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Website not selling? Twelve questions you should ask yourself

By David Bell
Posted Saturday, November 6, 2004

So your website is getting visitors, but not enough are buying. A common online problem, unfortunately. Here are twelve common faults found with websites that don't sell. If you answer no to any of them, you need to take action.

1)Does your text focus on emphasizing the benefits and the results the customer will get from purchasing and using it?
Sales copy needs to be focused on the benefits to the end user, not on the features of the product. List the features, and then translate them into benefits the customer will get. Move away from "our Widget does this, this and this.." to "You will soon be doing this .."

2)Does your website convey enough strong benefits?
Brainstorm to come up with a list of benefits. Rank them in order of importance. Then mention them in order throughout the text, best first. Summarizing them with bullet points too also works great.

3)Does you text stimulate the emotions?
People buy with the heart not the head - so try and stimulate emotions - use words to paint a picture of life after they've bought your product " Imagine the freedom of no more back pain..." or "...money worries could soon be a thing of the past, and you could soon be taking those exotic vacations...".

4))Does the headline grab and draw you in?
You've got to try to stop them dead in their tracks with the headline. Use the best benefit of your product, and create interest so they read on. Make it hard hitting, but not unbelievable.

5)Do you have a call to action?
People put off decisions, even if they're 90% sold on your product, they may still decide to "sleep on it". Don't let them have time to forget - give them an incentive to purchase now - discounts, bonuses etc.

6)Does your website load and function ok?
Slow load times may cause people to get impatient and go elsewhere, even though it registers a visit. Do all links work, and more importantly, have you tested your order page by running dummy orders?

7)Do you have any testimonials from satisfied customers?
Testimonials are everywhere online, and people expect them as a matter of course. Ask those who have purchased what they thought -email them a simple customer satisfaction survey, offer a freebie for replying and use the best comments. If your product is free,try a testimonial swap with a seller of a complementary (but not directly competing) product -offer to review his product if he reviews yours.

8)Do you take a credit cards?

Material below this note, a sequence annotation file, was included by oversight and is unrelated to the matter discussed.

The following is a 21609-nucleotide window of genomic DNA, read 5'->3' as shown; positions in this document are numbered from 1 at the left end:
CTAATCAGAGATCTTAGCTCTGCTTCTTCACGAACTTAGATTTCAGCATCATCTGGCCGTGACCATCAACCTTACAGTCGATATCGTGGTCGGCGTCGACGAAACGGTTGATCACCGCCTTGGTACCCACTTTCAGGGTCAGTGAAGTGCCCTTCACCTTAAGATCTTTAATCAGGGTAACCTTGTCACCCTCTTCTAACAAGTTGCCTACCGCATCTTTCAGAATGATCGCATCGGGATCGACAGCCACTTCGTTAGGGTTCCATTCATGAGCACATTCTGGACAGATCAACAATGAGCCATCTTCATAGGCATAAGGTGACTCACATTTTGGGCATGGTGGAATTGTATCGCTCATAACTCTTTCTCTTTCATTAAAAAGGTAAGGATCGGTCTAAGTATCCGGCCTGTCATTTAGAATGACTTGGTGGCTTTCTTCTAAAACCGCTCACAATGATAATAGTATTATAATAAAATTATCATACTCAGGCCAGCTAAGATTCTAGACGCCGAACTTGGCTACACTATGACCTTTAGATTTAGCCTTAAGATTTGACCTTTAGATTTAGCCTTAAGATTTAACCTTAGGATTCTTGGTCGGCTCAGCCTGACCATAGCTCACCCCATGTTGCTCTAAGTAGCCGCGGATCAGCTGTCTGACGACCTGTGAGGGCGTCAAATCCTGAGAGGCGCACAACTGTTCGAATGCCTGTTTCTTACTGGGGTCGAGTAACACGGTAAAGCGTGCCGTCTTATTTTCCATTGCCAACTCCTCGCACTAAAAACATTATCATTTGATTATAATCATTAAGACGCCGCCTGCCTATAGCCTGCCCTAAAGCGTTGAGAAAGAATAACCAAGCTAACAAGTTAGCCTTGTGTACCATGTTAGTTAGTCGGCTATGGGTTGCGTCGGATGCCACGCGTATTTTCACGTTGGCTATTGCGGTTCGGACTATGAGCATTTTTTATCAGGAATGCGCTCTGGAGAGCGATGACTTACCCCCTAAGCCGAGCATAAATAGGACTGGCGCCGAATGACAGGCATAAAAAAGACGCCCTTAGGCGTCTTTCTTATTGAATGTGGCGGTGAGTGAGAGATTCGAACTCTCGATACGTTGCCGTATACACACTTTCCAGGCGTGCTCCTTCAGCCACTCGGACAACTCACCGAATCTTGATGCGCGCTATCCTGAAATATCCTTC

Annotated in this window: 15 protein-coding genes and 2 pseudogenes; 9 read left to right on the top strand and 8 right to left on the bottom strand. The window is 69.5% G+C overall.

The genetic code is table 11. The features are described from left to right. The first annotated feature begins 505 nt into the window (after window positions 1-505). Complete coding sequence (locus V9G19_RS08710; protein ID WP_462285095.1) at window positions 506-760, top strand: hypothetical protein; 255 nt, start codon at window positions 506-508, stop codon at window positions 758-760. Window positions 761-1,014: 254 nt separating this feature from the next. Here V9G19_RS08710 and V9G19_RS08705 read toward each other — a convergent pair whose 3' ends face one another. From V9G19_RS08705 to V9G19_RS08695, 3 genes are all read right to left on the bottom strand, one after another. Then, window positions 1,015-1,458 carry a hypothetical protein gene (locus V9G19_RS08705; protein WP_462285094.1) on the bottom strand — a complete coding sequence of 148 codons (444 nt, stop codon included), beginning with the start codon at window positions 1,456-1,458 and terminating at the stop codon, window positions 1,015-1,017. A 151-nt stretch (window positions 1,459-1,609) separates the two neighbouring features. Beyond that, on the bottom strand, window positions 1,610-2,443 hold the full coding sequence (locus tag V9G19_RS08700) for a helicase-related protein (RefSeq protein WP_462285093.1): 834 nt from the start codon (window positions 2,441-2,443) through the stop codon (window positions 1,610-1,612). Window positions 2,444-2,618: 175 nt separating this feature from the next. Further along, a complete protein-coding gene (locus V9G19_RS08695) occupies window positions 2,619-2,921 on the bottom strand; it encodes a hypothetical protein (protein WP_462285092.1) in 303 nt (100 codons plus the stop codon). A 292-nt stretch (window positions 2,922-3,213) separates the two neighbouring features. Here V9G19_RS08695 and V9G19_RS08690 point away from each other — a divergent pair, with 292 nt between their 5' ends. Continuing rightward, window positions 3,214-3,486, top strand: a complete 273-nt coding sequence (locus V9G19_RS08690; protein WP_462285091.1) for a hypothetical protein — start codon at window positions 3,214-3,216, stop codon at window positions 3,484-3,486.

I shouldn't really have to ask this now should I? It's a plain fact that you are going to lose a huge amount of customers if you don't accept them.

9)Are you absolutely sure there's a market for it?
Does anyone else sell anything similar -if so, there should be a market for it. If it's a highly unique product, did you do a survey or market research to see if anyone wanted to buy it? If not, canvass opinion from forums and newsgroups.

10)Is your website easy on the eye?
Strong colors can make text difficult to read -it doesn't matter how good your offer is, if someone gets a headache looking at the screen there going to give up.

11)Do you offer a guarantee?
Most people are wary of getting "scammed" online, so remove those doubts - offer a guarantee. Make it as unconditional as you can.

12)Can you compete with your competitors?
Do you have any big competitors who are just cornering the market and "blowing you away"? Are customers just visiting your site to "comparison shop" and returning to your competitor to buy. If this is a possibility, try to devise a unique selling point (USP) which differentiates your product from others - perhaps you can compete on quality, benefits, or price. Emphasise the differences and advantages of your product. Research your market and familiarize yourself with what else is on offer. Then carve out a niche for your product.

Once you can honestly answer "yes" to all the above questions, it's just a matter of constant fine-tuning until you get a decent level of sales. You're never going to sell to everyone who visits your site, but you can do lots to increase the odds in your favor. I hope this helps in your future marketing decisions.

About the author
David Bell is Manager, Online Marketing, at (http://www.wspromotion.com/) , a leading Search Engine Optimization services firm and Advertising Agency.